Viral hepatitis is a major contributor to the global burden of disease, causing an estimated 1·34 million deaths per year—a figure comparable with other major infectious diseases such as HIV/AIDS, tuberculosis, and malaria.1Despite this burden, policies to reduce the impact of viral hepatitis have lagged behind those for the other major communicable diseases. The Sustainable Development Goals, adopted in September, 2015, recognised the importance of addressing viral hepatitis, and in addition to pledging to end the epidemics of HIV/AIDS, tuberculosis, malaria, and other neglected tropical diseases by 2030, also promised to combat hepatitis and other communicable diseases.2In 2016, WHO’s Global Health Sector Strategy outlined plans to eliminate viral hepatitis as a threat to public health, setting a target of a 90% reduction in new infections and a 65% reduction in viral hepatitis-related mortality by 2030.3
These targets are ambitious and require concerted collaboration and innovation to be achieved. With these targets in mind, The Lancet Gastroenterology & Hepatology launched our first Commission in 2016 to gather a team of experts to assess the current global situation and to identify priorities for action—at a national, regional, and global level—to accelerate progress towards the elimination of viral hepatitis.4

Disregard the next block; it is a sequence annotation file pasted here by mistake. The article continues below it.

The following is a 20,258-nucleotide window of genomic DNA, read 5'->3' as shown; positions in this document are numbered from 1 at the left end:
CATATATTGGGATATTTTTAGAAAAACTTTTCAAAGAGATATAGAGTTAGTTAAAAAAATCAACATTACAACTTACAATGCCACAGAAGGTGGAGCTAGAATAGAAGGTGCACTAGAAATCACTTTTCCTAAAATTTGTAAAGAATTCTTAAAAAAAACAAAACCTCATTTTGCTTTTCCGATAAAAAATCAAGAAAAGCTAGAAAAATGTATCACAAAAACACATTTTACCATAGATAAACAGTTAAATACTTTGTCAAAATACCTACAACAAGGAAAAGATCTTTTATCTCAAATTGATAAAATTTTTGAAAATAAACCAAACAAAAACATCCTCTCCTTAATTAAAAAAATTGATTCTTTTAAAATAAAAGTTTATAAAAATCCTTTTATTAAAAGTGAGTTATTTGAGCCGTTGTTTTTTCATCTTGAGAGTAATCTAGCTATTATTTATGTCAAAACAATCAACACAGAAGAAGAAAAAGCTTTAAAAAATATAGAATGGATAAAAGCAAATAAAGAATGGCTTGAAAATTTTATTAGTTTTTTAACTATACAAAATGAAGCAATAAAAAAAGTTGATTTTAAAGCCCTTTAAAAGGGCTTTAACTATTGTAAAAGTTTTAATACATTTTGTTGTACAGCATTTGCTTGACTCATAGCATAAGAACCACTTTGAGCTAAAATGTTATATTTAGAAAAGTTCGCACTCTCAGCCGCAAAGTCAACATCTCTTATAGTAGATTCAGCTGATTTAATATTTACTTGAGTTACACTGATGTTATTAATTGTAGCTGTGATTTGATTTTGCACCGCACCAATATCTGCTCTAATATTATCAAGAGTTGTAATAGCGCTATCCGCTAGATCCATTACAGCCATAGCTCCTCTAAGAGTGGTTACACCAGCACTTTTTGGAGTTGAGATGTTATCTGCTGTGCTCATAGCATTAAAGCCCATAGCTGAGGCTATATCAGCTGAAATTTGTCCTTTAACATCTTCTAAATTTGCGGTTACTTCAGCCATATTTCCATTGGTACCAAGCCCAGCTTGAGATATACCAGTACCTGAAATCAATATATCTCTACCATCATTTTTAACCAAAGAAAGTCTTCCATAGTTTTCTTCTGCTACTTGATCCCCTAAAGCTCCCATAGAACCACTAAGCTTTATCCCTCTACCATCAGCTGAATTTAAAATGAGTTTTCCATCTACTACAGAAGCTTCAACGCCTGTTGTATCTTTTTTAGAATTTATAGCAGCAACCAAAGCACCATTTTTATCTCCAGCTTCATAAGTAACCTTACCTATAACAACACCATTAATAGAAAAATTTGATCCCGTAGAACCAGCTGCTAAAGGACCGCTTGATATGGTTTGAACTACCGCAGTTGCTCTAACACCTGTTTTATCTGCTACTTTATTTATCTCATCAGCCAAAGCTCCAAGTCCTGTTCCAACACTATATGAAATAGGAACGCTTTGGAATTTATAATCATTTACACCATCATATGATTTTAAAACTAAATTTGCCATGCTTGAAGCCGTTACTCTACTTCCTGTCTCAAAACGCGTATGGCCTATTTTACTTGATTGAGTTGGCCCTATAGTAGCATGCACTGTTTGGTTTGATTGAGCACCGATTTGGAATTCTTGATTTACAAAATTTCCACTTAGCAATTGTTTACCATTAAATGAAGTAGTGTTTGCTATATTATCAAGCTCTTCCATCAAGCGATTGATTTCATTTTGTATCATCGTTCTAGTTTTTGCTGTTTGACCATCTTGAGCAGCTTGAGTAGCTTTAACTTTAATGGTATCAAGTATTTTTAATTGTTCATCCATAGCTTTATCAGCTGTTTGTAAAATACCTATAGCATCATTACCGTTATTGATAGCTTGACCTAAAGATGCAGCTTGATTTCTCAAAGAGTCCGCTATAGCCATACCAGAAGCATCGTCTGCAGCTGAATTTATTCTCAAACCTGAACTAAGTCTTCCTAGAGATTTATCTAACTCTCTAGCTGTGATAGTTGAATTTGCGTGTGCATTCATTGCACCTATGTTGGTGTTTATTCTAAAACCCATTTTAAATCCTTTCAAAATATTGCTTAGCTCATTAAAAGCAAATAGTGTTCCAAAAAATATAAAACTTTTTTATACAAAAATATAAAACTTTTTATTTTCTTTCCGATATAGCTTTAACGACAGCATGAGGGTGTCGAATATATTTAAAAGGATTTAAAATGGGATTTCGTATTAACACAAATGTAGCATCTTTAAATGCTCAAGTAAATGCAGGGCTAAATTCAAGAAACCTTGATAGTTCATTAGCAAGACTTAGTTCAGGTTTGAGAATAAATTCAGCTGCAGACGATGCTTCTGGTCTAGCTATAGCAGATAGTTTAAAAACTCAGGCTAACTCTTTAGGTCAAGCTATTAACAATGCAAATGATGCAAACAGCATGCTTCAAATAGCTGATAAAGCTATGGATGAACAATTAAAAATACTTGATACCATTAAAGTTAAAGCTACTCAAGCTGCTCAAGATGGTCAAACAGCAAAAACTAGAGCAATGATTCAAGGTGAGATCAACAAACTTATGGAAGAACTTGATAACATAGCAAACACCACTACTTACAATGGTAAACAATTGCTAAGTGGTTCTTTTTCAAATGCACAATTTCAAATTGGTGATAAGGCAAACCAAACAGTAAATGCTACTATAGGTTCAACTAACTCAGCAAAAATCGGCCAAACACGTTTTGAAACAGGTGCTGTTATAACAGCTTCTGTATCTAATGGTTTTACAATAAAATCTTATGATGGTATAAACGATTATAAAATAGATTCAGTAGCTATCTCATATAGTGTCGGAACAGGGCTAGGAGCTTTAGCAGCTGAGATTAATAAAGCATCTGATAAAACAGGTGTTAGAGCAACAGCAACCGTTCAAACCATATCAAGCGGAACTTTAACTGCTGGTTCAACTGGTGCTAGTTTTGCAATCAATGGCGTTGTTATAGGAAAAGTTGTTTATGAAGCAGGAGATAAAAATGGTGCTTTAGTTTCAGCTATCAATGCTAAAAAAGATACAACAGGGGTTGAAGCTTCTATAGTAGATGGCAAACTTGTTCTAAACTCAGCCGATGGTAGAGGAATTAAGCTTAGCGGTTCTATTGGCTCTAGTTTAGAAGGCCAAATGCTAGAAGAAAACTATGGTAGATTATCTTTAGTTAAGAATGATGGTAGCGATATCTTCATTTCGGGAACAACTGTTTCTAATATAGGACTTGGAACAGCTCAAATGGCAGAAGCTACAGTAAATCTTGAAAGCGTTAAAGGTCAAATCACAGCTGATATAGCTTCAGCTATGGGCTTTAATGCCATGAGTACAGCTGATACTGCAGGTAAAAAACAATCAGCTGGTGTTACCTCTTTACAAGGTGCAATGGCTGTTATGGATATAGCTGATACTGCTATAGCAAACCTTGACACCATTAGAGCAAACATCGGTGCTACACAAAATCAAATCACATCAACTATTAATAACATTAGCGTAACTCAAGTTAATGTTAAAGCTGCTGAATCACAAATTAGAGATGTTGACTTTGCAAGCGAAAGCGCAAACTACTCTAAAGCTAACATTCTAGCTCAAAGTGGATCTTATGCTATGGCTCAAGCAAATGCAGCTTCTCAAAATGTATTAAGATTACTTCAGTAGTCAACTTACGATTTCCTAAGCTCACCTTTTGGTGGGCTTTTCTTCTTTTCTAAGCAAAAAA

Led by Graham Cooke (Imperial College London, London, UK) and involving representatives of the European Association for the Study of the Liver, the American Association for the Study of Liver Diseases, the Asian Pacific Association for the Study of the Liver, and the Latin American Association for the Study of the Liver, the Commission identifies the 20 countries with the heaviest burden of disease related to hepatitis B virus (HBV) and hepatitis C virus (HCV), assessed as disability-adjusted life-years. Together, these countries represent 75% of the global burden, the vast majority of which falls in low-to-middle-income countries, predominantly in Asia and sub-Saharan Africa. Investment—either by leverage of existing donors and agencies or via innovative financing measures—will be essential to support countries to develop elimination plans and to put them into action.
Global support for elimination efforts has been meagre compared with that for HIV/AIDS, malaria, and tuberculosis, and the case for such investment must be made much more forcefully to policy makers to ensure progress. As discussed in an accompanying Comment, the involvement of civil society is essential here.5